Those dates were originally supposed to be for a multimedia concert, but work on the CD is going so well Lien decided to use those days as his release date.

In Asia, Lien is a well-known face. His first international release, Bleeding Wolves, which was aimed at the Yukon’s wolf-kill policy, became a multi-platinum-selling album in southeast Asia.

Lien was the first foreigner to perform at the Golden Melody Awards - a prominent music award show in Taiwan and mainland China.

He has since won the award once and been nominated six times.

He also earned a Golden Bell Award - Taiwan’s equivalent to an Emmy - for his work on television.

Since he was about seven, Lien would visit his father at Dezadeash Lake. As a teen he moved to the territory.

He credits his parents, including his father, Merle, with being the reason he’s so passionate about protecting wilderness and culture.

Merle was diagnosed with lymphoma three years ago and recently took a turn for the worse. He is now at Whitehorse General Hospital, likely until the end of his life.

“It wouldn’t take much to tip him into super-critical. But right now he’s weak but stable,” Lien said.

He acknowledges the concerts in October will likely be the last his father gets to see.

“I’ve often wondered how I would approach my father’s passing and could not face it before,” he said.

“But I’ve had a lot of time by his side, and this coming together the way it has come together is really a beautiful way for me to prepare for this potential parting.”

Many of the more recent projects Lien has done have been works commissioned by other people or organizations, something that is typical in Asia, he said.

“They’re about cultures and places that are far away, that a lot of people back home in the Yukon can’t really relate to.”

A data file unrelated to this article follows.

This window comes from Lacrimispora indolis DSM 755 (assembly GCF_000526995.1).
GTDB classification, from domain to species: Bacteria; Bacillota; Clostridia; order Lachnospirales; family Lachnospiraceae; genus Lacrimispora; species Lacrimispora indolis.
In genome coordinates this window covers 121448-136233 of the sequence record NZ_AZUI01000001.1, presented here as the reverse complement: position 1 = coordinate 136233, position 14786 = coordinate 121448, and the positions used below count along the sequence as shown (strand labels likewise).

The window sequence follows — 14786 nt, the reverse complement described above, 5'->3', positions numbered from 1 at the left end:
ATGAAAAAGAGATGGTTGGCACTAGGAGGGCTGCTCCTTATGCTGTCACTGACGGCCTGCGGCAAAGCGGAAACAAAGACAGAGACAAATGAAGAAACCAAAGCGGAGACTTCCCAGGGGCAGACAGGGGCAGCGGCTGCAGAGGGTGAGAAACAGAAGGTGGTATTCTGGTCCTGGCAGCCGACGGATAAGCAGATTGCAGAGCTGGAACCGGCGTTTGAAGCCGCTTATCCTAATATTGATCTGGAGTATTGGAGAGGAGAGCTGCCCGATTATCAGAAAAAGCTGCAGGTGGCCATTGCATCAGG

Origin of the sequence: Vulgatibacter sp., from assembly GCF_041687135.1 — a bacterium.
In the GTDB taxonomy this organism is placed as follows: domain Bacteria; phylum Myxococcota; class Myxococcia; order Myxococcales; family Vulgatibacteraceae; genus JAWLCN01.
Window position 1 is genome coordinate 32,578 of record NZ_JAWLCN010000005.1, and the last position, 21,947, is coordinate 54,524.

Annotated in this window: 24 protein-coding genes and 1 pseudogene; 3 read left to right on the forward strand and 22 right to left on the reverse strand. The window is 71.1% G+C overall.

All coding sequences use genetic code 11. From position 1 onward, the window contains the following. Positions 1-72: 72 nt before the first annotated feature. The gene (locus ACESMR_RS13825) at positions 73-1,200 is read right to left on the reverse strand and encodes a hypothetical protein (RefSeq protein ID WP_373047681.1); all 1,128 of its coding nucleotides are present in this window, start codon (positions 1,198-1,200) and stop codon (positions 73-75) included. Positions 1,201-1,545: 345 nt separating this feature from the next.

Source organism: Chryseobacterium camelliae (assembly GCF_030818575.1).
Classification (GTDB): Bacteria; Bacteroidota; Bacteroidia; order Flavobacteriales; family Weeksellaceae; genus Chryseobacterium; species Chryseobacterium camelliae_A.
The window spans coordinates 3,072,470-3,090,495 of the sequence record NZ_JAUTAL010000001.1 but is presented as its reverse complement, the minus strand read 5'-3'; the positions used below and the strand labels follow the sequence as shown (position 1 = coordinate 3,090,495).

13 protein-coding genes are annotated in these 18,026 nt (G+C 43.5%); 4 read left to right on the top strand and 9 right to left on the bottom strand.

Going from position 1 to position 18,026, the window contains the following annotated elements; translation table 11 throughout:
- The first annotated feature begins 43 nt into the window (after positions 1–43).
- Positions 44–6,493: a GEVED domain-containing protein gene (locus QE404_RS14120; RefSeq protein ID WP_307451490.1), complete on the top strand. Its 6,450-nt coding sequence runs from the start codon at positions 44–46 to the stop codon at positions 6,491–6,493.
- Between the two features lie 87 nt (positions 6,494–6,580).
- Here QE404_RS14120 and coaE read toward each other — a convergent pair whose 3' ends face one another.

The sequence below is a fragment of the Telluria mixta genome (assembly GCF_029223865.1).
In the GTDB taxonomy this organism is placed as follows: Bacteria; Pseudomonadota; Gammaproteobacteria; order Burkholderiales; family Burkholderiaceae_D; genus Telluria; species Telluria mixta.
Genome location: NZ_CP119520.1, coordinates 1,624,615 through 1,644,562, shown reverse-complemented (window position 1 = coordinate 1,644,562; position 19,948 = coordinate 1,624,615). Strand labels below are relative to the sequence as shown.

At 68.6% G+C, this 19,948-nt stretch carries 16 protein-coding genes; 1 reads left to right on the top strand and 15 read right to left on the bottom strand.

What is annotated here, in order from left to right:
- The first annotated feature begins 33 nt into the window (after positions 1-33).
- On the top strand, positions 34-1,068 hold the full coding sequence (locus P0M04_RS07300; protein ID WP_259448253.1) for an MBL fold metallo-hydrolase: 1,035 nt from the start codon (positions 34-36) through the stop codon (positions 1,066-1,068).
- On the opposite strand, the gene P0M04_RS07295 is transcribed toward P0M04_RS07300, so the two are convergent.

This CD is much more personal because it’s based on his own inspirations.

“Certainly my dad finds it (other projects) interesting, but it’s pretty foreign to his ears. So this is an album project that brings everything right back home again. It is coming very much from my inspiration, from my blood, from my passion.”

But a passion project doesn’t necessarily mean a cheap project.

For the first time, Lien is using a crowd-sourcing website to raise money to cover some of the bills he’s accumulated making the CD.

“If you want to do an album of any kind of quality, and work in studios where you can achieve the quality you really desire, it’s a pretty big investment,” he said.

“In the good old days, record companies or agencies were willing to invest, and that’s just not the case now.”

Lien said he’s already borrowed “up to my teeth.” His Kickstarter campaign is hoping to raise $10,000 online, “just to prevent the remaining amount from sitting on my credit card forever,” he said.

By giving to the project, fans can get themselves things like CDs, digital downloads or custom ring-tones.

The fundraiser can be found at:

The concerts are on Oct. 2 and 3 at 8 p.m. Tickets are $25.

Contact Ashley Joannou at